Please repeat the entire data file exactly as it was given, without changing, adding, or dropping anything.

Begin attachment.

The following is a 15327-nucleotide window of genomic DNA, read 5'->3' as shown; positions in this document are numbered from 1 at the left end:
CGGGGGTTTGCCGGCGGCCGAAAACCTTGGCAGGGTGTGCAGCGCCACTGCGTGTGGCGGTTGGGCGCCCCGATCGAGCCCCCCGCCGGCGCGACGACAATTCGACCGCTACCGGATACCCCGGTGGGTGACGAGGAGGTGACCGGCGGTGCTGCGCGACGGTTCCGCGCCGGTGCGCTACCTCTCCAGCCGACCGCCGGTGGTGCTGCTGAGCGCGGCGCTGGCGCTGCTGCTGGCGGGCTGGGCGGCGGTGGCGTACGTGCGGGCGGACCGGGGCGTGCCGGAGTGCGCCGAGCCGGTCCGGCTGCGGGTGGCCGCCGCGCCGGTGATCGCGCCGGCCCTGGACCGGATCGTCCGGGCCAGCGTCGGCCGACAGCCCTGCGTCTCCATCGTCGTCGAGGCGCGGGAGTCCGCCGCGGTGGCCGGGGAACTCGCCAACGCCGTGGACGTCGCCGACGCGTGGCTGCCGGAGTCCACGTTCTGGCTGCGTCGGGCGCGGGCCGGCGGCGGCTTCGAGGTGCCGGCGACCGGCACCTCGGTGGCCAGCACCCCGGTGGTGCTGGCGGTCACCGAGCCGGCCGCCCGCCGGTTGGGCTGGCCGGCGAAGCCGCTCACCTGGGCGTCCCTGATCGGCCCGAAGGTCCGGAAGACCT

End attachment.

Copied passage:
The following is a 15327-nucleotide window of genomic DNA, read 5'->3' as shown; positions in this document are numbered from 1 at the left end:
CGGGGGTTTGCCGGCGGCCGAAAACCTTGGCAGGGTGTGCAGCGCCACTGCGTGTGGCGGTTGGGCGCCCCGATCGAGCCCCCCGCCGGCGCGACGACAATTCGACCGCTACCGGATACCCCGGTGGGTGACGAGGAGGTGACCGGCGGTGCTGCGCGACGGTTCCGCGCCGGTGCGCTACCTCTCCAGCCGACCGCCGGTGGTGCTGCTGAGCGCGGCGCTGGCGCTGCTGCTGGCGGGCTGGGCGGCGGTGGCGTACGTGCGGGCGGACCGGGGCGTGCCGGAGTGCGCCGAGCCGGTCCGGCTGCGGGTGGCCGCCGCGCCGGTGATCGCGCCGGCCCTGGACCGGATCGTCCGGGCCAGCGTCGGCCGACAGCCCTGCGTCTCCATCGTCGTCGAGGCGCGGGAGTCCGCCGCGGTGGCCGGGGAACTCGCCAACGCCGTGGACGTCGCCGACGCGTGGCTGCCGGAGTCCACGTTCTGGCTGCGTCGGGCGCGGGCCGGCGGCGGCTTCGAGGTGCCGGCGACCGGCACCTCGGTGGCCAGCACCCCGGTGGTGCTGGCGGTCACCGAGCCGGCCGCCCGCCGGTTGGGCTGGCCGGCGAAGCCGCTCACCTGGGCGTCCCTGATCGGCCCGAAGGTCCGGAAGACCT